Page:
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# What is the Bernoulli Principle?

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The Bernoulli Principle is the concept that claims that as the velocity of a fluid increases, its pressure decreases. Daniel Bernoulli was an 18th century scientist who discovered this principle.

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The Bernoulli Principle applies to any fluid, even air. It is possible to see this occur very easily through a venturi tube, or one that is narrower at the middle than at the two ends. Passing a fluid through such a tube, it can be observed that it moves through the more narrow part faster. Since the molecules speed up, energy is used up and does not exert as much pressure. This is known as differential pressure, which means that the pressure at various points differs. That is why the Bernoulli Principle is also called Bernoulli's Law of Pressure Differential.

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## Related Questions

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The basic principle of hydraulics is put forth by Pascal's Law, which states that any pressure applied to a fluid is transmitted equally through the fluid, such as to the walls of the container. Hydraulic systems typically consist of a hydraulic fluid that transmits pressure applied at one point to other points in the system, a piston that initiates the pressure, a reservoir to contain the hydraulic fluid and a mechanism that fluid pressure actuates to perform work.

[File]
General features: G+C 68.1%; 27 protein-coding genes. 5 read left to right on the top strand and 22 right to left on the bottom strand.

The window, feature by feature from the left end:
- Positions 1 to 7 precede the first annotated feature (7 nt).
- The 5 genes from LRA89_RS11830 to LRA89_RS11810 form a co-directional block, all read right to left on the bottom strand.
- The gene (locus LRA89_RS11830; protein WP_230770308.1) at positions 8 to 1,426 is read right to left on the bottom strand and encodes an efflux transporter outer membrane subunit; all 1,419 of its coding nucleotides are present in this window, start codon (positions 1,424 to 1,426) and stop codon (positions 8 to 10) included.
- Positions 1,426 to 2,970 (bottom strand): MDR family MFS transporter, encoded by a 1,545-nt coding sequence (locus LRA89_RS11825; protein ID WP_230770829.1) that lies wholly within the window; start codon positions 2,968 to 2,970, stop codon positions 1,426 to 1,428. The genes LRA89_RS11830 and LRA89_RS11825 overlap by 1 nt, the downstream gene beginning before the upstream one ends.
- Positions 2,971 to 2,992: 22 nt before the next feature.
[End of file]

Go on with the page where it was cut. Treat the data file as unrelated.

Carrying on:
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Archimedes' principle states that any body completely or partially submerged in a fluid at rest experiences an upward, or buoyant, force equal to the weight of the fluid it displaces. This physical law of buoyancy was discovered by the ancient Greek mathematician Archimedes, supposedly while he was taking a bath.

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A circulating water pump works just as any centrifugal pump works: by turning an impeller to increase the velocity of a fluid as it passes over the impeller vanes. The high-velocity water is turned into high-pressure water when going through the diffusion part of the casing. The most common casing design is the vertical in-line type.